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Mar 21 2013

Flagler Bridge to remain open

 
March 21, 2013. Palm Beach Duh News.

The Florida Department of Transportation assured residents of Palm Beach County that the Flagler Bridge will remain open indefinitely, officials said today.

“We have no plans to close the north bridge,” said Jojo deLojo, chief dreamer of the Department. “There is nothing wrong with the bridge that chewing gum and duct tape can’t fix.”

Officials have been scrambling in recent weeks to understand the problems that have caused the supports of the bridge to settle during construction of its replacement. However, despite repeated attempts to drill tiny little holes into the muck below the bridge using straws, they have been unable to fully reveal the damage believed to have occurred to its foundation. All that has been seen to date are millions of wood-borer worms and a handful of flattened styrofoam coffee cups tied together with string, which they believe were used by the original engineers to fill gaps in the wood of the pilings.

Mayor Gail Coniglio of the Town of Palm Beach announced her support for the proposed repairs, after they were unveiled in a public meeting in the back of E. J. Bradley’s late Saturday night after a three-hour open bar cocktail party. “We have every hope that the Department of Transportation will hire someone who knows what they are doing and that the next set of engineering drawings will use the latest and most sophisticated CAD/CAM tools available, rather than the scribbled sketches on the inside of a Mars bar wrapper that were previously relied upon,” she said Monday.

DOT’s deLojo circulated plans of the proposed bridge repairs to attendees at Saturday’s event, though most ended up being used as cocktail coasters and dartboards. The repairs are clearly seen as long strands of heavily reinforced unidentifiable organic material, secured at either end of the bridge by gold-plated golf tees from the Palm Beach Country Club. “The State of Florida will not skimp to find the most expensive and exotic technology to use to keep traffic open between the mainland and the island of Palm Beach, notwithstanding our belief that island’s citizenry are undeserving of any assistance,” deLojo assured the crowd. “The State may be broke and may refuse any monies from the Federal government, but we have confidence that we can produce all the required funds, if necessary by printing fake Florida dollars with the likeness of Rick Scott and Donald Trump.”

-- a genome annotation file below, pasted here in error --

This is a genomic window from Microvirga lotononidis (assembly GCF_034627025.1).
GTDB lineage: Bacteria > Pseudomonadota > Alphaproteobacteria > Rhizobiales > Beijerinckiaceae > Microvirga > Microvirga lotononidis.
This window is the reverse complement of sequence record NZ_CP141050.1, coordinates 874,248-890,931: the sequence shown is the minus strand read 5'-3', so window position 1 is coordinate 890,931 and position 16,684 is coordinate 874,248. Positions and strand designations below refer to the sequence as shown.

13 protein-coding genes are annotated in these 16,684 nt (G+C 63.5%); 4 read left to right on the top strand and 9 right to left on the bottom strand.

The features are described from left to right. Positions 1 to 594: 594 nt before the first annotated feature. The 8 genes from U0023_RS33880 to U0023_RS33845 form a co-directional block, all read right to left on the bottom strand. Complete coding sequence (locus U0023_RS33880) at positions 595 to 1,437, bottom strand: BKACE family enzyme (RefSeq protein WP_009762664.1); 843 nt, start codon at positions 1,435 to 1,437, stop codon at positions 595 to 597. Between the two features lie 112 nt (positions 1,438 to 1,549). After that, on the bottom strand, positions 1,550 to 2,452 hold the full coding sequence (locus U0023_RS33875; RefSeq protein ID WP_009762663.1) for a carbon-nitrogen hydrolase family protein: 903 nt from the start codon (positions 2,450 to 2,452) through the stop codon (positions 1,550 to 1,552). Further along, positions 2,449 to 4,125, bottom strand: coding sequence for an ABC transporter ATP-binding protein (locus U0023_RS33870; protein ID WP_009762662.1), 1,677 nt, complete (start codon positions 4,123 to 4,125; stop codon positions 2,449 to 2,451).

State officials estimate the cost of the repairs to be no more than $500 million, give or take $50 million depending on the fees necessary to pay the Palm Beach Water Taxi and other ferry services while the repairs take place. They believe it will take no more than 15 years to complete, working mainly at night from 1:00 am to 1:10 am to minimize noise and inconvenience to the bridge keeper, who normally sleeps during the period while cars are waiting for the gates to go up. Officials also revealed that emergency escape procedures from cars left hanging precariously over the edge of any collapsed portions of the new bridge will use zip lines and plastic tie wraps attached to large commercial fishing hooks, capable of holding people weighing up to 350 pounds.

“This is Florida,” said one representative from the Governor’s office. “From our voting equipment to our infrastructure, everything here works like we intend it to.”